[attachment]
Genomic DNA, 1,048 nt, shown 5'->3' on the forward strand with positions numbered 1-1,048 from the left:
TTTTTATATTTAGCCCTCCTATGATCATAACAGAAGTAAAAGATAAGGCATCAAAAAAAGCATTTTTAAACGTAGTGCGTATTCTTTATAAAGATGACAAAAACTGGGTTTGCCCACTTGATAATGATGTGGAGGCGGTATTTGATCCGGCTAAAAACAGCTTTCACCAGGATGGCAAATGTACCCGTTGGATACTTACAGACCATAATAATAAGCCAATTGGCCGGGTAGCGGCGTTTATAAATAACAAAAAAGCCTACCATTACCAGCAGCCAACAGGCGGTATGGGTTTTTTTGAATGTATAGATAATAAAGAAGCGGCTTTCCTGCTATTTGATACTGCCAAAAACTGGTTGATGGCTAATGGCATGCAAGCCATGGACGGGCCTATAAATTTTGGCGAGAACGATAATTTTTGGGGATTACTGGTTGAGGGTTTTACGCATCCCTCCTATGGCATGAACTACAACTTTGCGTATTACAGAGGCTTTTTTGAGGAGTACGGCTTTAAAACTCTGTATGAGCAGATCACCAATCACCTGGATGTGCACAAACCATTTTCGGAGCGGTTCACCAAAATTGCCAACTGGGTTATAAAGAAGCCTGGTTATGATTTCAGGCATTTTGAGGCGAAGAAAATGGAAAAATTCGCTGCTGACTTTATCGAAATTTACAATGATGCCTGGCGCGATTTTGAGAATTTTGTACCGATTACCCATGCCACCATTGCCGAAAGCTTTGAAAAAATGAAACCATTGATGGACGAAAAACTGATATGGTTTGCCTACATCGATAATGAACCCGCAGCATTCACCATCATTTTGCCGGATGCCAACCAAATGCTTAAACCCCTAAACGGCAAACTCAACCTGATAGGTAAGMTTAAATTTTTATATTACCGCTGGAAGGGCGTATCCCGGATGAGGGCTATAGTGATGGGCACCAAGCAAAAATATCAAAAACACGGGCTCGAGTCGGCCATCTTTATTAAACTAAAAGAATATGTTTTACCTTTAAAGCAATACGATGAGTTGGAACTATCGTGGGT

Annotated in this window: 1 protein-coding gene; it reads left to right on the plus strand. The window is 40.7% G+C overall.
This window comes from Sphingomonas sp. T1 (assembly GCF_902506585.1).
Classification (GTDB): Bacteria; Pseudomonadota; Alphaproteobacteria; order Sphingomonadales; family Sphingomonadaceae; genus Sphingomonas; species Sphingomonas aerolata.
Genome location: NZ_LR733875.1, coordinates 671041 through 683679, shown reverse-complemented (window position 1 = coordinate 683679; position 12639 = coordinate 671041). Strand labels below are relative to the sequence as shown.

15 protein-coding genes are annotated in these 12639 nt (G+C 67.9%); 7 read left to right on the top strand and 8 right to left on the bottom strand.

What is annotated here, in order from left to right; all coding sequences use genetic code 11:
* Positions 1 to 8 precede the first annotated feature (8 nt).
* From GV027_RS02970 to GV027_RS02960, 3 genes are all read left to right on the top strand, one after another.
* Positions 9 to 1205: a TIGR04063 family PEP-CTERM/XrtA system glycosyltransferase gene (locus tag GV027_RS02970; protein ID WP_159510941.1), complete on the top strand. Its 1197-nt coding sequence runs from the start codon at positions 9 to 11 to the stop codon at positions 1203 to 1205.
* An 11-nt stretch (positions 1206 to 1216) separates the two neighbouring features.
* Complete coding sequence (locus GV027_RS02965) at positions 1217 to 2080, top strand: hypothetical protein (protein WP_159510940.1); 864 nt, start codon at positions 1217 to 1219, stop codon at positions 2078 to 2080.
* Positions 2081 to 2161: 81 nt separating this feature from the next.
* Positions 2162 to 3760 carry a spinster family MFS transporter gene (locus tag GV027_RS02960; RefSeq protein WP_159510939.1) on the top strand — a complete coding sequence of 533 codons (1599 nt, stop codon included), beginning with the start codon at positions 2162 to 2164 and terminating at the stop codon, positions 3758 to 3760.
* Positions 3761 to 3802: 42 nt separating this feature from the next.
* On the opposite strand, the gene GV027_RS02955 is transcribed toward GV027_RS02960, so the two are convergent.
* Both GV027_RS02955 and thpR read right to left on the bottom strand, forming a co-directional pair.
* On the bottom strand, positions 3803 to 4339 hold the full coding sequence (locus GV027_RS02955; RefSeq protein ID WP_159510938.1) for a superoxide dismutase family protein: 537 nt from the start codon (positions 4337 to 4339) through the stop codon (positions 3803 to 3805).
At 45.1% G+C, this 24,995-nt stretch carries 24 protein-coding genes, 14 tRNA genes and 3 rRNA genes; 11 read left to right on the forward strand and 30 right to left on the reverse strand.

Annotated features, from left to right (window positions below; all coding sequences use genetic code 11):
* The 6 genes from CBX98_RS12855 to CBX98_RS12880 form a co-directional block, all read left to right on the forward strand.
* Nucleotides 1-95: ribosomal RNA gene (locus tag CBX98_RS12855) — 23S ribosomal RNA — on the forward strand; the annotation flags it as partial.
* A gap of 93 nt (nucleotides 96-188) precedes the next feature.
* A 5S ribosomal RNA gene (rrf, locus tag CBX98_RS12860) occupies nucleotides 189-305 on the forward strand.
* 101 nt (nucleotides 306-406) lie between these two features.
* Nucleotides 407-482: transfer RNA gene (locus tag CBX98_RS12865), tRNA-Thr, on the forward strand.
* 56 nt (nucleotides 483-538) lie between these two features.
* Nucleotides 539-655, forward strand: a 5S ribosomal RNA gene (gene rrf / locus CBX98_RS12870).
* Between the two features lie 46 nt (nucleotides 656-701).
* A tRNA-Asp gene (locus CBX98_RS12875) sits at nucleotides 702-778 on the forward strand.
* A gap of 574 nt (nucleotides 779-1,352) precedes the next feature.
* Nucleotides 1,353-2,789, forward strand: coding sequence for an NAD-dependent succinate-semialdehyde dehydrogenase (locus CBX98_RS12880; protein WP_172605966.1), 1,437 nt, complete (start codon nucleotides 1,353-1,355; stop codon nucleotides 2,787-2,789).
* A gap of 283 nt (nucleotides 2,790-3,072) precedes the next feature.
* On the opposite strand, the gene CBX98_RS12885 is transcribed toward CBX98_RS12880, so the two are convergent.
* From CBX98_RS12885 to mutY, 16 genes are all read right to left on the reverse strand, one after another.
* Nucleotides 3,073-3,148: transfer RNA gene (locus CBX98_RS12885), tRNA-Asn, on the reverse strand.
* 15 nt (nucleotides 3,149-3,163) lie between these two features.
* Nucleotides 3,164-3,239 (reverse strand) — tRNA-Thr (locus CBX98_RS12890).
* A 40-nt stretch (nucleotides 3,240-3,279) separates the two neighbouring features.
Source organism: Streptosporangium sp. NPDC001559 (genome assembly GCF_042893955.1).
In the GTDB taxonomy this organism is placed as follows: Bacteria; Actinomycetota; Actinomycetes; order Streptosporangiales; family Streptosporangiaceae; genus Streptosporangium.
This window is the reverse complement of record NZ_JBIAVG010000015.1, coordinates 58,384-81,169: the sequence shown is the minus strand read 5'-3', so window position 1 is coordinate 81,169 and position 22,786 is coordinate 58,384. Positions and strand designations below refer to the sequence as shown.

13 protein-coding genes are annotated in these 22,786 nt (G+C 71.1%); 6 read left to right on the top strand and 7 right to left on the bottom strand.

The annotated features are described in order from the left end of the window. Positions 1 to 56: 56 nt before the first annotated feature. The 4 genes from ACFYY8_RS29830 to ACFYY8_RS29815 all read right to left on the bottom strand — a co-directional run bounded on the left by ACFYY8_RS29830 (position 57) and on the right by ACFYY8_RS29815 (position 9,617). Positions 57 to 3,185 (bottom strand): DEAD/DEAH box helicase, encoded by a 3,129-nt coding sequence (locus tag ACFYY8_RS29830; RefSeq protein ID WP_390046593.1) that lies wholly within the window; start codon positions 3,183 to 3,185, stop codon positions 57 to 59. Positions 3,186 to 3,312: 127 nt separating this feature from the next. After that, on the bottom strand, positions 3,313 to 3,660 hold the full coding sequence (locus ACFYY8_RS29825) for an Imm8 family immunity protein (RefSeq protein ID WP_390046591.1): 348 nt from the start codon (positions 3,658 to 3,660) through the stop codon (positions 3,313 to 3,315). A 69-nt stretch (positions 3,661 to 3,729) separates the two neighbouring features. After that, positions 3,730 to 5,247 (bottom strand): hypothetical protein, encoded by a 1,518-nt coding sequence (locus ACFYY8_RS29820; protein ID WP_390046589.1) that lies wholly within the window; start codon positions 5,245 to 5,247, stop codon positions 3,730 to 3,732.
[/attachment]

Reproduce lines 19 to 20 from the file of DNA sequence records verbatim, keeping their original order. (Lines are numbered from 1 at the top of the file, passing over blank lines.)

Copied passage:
* On the bottom strand, positions 3803 to 4339 hold the full coding sequence (locus GV027_RS02955; RefSeq protein ID WP_159510938.1) for a superoxide dismutase family protein: 537 nt from the start codon (positions 4337 to 4339) through the stop codon (positions 3803 to 3805).
At 45.1% G+C, this 24,995-nt stretch carries 24 protein-coding genes, 14 tRNA genes and 3 rRNA genes; 11 read left to right on the forward strand and 30 right to left on the reverse strand.